Why Pro Athletes Condition, and Why All Athletes Need To!

We often see athletic conditioning as “finding that last little edge” in sport. Logically a realm reserved only for those athletes who are peak enough to need that last 1-2% edge to really be the best in the world. Honestly, we think of it that way because that’s exactly what we were doing for a long time! The very concept of exercising to improve sports performance is even new to some sports like golf. Or actively resisted by many members of other sports like many equestrian disciplines!

The Goal

Interestingly, the goal of conditioning has shifted to become two-fold now. While there is a definitive degree of conditioning, many peak athletes devote to finding the best edge they can. A vast majority of the sessions in the peak facilities around the nation are being devoted to injury prevention!

Very solid research is continuing to be built to find the ideal exercises for each injury. But some phenomenal exercise treatments have already been found by top researchers! These exercises show increasing neuromuscular control and muscular resilience! And certain exercises show sometimes over 80% risk reduction in prevalence of major injuries across multiple sports!  We’ve learned that improving landing mechanics and leg strength can prevent ACL tears. Also that hamstring and adductor strains can be DRASTICALLY reduced with eccentric exercise. And lastly that rotator cuff tears can see huge risk decreases with shoulder stability programs for throwers! As each of these major injuries affect not only top athletes in their work, but many recreational and casual participants in their daily lives and work. Conditioning has become the key focus area of education with top level coaches all over the world!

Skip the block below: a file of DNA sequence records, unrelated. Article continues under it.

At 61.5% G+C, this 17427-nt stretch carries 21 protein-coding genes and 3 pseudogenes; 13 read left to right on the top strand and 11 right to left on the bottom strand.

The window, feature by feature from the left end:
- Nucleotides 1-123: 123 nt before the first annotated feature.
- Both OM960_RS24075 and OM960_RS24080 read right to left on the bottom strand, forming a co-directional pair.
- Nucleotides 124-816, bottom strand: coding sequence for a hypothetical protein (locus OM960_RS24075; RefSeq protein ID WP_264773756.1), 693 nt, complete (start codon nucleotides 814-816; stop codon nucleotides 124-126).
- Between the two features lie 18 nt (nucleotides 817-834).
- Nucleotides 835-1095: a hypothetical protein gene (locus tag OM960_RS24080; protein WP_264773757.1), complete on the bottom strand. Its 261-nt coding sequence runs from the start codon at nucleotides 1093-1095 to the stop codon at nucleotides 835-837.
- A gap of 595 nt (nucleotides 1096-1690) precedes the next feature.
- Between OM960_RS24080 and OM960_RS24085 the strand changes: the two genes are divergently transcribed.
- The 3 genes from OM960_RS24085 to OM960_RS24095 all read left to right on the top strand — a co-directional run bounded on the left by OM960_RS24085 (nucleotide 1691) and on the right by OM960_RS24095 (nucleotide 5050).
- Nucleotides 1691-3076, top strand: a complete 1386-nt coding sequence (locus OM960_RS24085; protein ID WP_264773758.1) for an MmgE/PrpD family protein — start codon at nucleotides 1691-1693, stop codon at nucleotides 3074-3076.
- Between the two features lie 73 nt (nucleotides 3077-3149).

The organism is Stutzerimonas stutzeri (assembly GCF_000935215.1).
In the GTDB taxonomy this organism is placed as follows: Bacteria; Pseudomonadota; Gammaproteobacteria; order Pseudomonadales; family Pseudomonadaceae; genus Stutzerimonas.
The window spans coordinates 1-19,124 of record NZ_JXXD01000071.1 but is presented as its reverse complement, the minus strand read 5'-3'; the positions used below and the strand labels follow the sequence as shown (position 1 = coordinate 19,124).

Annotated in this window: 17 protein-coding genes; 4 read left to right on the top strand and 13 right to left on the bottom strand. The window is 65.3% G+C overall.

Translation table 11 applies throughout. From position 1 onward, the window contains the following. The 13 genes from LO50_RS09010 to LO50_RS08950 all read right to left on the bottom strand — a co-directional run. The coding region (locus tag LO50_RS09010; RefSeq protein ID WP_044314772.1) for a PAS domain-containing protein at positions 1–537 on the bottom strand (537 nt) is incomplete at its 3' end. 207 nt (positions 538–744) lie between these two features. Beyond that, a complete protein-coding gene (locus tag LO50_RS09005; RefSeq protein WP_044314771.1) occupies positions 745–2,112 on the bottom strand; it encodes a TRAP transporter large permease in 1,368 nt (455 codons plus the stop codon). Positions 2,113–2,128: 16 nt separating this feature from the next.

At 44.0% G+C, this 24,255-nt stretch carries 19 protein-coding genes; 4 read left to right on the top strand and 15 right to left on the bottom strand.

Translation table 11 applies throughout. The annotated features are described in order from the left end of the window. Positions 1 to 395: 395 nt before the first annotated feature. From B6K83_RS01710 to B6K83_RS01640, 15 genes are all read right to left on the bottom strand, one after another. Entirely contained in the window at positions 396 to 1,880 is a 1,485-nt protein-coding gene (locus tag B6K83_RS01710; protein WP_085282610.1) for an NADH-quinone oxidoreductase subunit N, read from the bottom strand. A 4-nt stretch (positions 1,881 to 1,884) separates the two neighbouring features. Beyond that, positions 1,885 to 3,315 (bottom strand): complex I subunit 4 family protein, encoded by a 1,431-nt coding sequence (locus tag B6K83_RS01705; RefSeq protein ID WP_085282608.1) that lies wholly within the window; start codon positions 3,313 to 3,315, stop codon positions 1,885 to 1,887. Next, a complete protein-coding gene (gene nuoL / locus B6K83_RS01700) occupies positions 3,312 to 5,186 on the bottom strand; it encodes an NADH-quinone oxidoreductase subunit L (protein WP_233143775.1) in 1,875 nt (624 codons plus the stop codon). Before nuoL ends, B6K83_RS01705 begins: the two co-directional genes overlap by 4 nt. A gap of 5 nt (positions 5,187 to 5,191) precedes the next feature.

But what can we do when we don’t have a staff of medical personnel monitoring our daily workouts?  Thankfully, there are still great fields available in daily life to help teach these programs!  Many physical therapy clinics employ athletic trainers. Also, many trainers and therapists themselves will go through extra education to refine their knowledge of prevention exercise with CEUs and additional certifications.  Look for certifications like ATC (Athletic Trainers), CSCS (Certified Strength and Conditioning Specialists), CFST (Certified Functional Strength Trainers), or similar to be available at a clinic or gym to find someone who can help you build an injury prevention program with the best current evidence!